In Washington State, 2003, opportunities in the public works sector boomed in the Seattle and Greater Eastside area – this surge is what brought Cornerstone General Contractors (Cornerstone) to life. At the time, a great deal of lump sum bid projects emerged in the school sector, many of which Cornerstone was fortunate to win. “Since the beginning,” shares Marcus Comer, Project Manager, “our bread and butter has always been in public works school construction. We have continued to expand into public safety facilities, like fire and police stations, while maintaining our focus on schools.”
The management team is a closely-knit group of gentlemen. Marcus learnt his skills through the business in the trades and through the various roles in construction management, alongside his two brothers and their father. Kurt Belanger serves as the Superintendent and has been with Cornerstone for seven years. He started as a sub-contractor for the business, and joined full-time in 2015, when the group was in search of civil engineering expertise. Lastly, but certainly not least, there’s Patrick Kaerstner, who has only ever known Cornerstone. For the past five years, he has contributed as the Project Engineer.
These three gentlemen sit with Construction Today to discuss their latest pride and joy: the Ferndale High School project. “We got involved when the development was ready to break ground. Our entire team is pivotal in steering the direction of the project from start to finish,” shares Marcus.
“We took on an existing high school site, involving construction right next to the current building. The new footprint was essentially on their old football stadium. The gym wing is a pre-engineered metal building, as is the next phase we are starting, which is their future CTE technology building. The academic wing utilized a standard steel structure. We broke ground on those two components in the summer of 2021. In August of 2022, the gym wing was turned over for use to make way for the existing gym demolition and new bus loop.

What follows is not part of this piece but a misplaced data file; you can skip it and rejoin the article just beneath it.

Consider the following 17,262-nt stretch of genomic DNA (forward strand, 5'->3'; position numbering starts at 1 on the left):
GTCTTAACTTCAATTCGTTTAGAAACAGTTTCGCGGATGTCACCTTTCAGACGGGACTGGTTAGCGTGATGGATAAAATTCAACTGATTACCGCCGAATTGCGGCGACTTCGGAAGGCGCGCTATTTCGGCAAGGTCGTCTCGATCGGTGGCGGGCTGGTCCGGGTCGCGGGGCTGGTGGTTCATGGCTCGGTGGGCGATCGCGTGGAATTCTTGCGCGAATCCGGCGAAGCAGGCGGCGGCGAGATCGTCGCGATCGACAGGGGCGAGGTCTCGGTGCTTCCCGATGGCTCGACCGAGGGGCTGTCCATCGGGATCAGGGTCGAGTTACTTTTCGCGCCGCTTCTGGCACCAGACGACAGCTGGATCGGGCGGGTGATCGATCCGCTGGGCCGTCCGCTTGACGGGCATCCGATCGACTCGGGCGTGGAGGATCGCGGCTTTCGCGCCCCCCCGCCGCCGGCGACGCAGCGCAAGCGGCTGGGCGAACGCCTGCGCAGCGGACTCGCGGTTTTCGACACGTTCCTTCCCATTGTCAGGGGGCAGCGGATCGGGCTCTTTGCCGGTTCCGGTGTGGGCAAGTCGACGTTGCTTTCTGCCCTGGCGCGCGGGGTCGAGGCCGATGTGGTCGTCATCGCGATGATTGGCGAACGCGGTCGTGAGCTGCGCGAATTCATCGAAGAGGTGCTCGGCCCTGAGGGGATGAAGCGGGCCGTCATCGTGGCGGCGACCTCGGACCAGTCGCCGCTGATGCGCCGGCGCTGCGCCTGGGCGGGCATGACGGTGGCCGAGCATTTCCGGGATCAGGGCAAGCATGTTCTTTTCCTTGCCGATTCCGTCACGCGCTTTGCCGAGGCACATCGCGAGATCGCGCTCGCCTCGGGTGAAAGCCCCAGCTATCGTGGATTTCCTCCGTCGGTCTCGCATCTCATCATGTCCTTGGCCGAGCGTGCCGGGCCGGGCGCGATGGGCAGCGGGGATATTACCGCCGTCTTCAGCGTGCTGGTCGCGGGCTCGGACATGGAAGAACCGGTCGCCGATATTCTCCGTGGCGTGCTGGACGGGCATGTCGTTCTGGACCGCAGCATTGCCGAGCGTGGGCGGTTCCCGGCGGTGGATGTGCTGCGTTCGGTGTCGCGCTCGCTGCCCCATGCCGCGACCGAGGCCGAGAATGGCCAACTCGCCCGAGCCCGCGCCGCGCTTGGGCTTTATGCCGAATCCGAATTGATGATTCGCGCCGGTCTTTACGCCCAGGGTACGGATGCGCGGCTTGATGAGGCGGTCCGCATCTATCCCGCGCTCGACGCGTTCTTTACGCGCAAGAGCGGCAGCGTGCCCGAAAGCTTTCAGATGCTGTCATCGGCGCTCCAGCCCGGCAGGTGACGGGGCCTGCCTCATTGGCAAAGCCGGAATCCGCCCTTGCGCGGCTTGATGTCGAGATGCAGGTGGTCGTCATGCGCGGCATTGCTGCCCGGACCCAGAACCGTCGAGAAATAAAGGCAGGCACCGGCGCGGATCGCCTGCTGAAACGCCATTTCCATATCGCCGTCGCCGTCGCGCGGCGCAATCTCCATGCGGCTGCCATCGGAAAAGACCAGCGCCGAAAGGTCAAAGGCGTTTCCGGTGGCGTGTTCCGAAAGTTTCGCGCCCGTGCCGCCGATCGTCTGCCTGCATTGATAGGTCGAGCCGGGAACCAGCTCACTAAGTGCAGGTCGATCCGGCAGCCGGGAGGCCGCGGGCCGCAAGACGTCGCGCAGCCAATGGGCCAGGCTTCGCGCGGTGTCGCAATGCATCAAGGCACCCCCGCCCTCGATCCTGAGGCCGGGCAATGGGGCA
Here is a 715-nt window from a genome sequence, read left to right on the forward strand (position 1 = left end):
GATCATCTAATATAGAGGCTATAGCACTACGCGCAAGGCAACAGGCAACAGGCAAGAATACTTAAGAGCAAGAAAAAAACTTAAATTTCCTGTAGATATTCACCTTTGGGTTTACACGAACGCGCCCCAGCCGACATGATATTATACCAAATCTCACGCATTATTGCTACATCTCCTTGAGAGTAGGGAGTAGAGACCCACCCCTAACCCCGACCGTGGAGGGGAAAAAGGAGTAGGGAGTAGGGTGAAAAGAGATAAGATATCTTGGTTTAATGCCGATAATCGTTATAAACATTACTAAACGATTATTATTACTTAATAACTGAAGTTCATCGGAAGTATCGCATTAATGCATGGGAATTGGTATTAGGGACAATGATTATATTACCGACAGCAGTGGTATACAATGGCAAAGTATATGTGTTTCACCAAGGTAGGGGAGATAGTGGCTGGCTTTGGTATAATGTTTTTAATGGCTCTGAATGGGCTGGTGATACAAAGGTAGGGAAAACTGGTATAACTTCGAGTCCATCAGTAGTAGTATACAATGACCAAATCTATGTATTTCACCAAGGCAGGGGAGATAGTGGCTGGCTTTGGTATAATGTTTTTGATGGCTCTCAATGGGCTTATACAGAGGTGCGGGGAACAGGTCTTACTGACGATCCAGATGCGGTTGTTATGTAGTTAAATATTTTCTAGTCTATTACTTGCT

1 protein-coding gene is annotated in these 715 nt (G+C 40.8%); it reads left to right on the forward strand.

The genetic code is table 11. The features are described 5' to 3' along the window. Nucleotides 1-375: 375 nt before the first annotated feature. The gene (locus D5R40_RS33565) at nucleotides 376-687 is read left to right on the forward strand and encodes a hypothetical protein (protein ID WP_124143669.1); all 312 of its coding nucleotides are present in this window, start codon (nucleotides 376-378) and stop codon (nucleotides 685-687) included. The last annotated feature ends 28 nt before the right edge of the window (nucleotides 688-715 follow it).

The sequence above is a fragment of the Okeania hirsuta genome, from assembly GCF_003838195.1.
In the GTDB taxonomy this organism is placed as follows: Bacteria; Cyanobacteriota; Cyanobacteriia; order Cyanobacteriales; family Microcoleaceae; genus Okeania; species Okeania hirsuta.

“This past December, we handed over the academic square footage. So, in just over 18 months, we turned over 150,000 square feet of space. Now, we are starting abatement and demolition of the existing structure to make way for the final portion of the footprint, storm improvements and parking area. Throughout our time there, we have also been developing a new football stadium that has a massive storm detention system beneath two-thirds of the field that we will turn over next fall and will wrap up construction in January 2024,” says Marcus.
For the three gentlemen, the uniqueness of this project was the myriad challenges the team needed to overcome. For instance, the water table is four feet below the existing grade which required a combination of fill and geopiers under the foundations and slab. “We had to be creative with the utilities as well, because we couldn’t do our typical trenching as the water would not allow for this,” shares Kurt. “Another challenge to the contract has been the chaotic weather patterns. We had some flooding up here last winter, and extreme winds. One thing about schools is the delivery date can’t be extended, so we had to push through the difficult conditions, or figure out how to navigate those conditions. We were constantly adapting to meet our scheduled deadline. The biggest challenge we faced was a week of awful weather that forced us to shut down because the crane couldn’t operate in almost gale force winds,” explains Kurt.